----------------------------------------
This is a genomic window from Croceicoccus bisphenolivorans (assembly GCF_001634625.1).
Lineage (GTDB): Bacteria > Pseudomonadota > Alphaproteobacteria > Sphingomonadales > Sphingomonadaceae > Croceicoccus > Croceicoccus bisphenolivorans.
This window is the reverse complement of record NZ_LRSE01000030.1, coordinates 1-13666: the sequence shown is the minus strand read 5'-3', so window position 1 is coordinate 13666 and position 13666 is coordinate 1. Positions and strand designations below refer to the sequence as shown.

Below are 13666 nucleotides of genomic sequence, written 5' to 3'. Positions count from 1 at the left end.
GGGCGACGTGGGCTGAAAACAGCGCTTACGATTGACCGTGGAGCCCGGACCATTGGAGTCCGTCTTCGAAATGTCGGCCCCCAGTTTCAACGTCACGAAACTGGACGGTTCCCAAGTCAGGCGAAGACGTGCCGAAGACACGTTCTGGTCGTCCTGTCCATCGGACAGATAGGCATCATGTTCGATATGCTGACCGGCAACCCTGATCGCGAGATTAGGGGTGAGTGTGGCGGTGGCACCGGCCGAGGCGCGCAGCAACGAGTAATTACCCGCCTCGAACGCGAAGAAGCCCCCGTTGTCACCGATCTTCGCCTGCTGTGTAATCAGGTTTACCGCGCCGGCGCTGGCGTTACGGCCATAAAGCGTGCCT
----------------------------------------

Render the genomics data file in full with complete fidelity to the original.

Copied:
This is a genomic window from Croceicoccus bisphenolivorans (assembly GCF_001634625.1).
Lineage (GTDB): Bacteria > Pseudomonadota > Alphaproteobacteria > Sphingomonadales > Sphingomonadaceae > Croceicoccus > Croceicoccus bisphenolivorans.
This window is the reverse complement of record NZ_LRSE01000030.1, coordinates 1-13666: the sequence shown is the minus strand read 5'-3', so window position 1 is coordinate 13666 and position 13666 is coordinate 1. Positions and strand designations below refer to the sequence as shown.

Below are 13666 nucleotides of genomic sequence, written 5' to 3'. Positions count from 1 at the left end.
GGGCGACGTGGGCTGAAAACAGCGCTTACGATTGACCGTGGAGCCCGGACCATTGGAGTCCGTCTTCGAAATGTCGGCCCCCAGTTTCAACGTCACGAAACTGGACGGTTCCCAAGTCAGGCGAAGACGTGCCGAAGACACGTTCTGGTCGTCCTGTCCATCGGACAGATAGGCATCATGTTCGATATGCTGACCGGCAACCCTGATCGCGAGATTAGGGGTGAGTGTGGCGGTGGCACCGGCCGAGGCGCGCAGCAACGAGTAATTACCCGCCTCGAACGCGAAGAAGCCCCCGTTGTCACCGATCTTCGCCTGCTGTGTAATCAGGTTTACCGCGCCGGCGCTGGCGTTACGGCCATAAAGCGTGCCT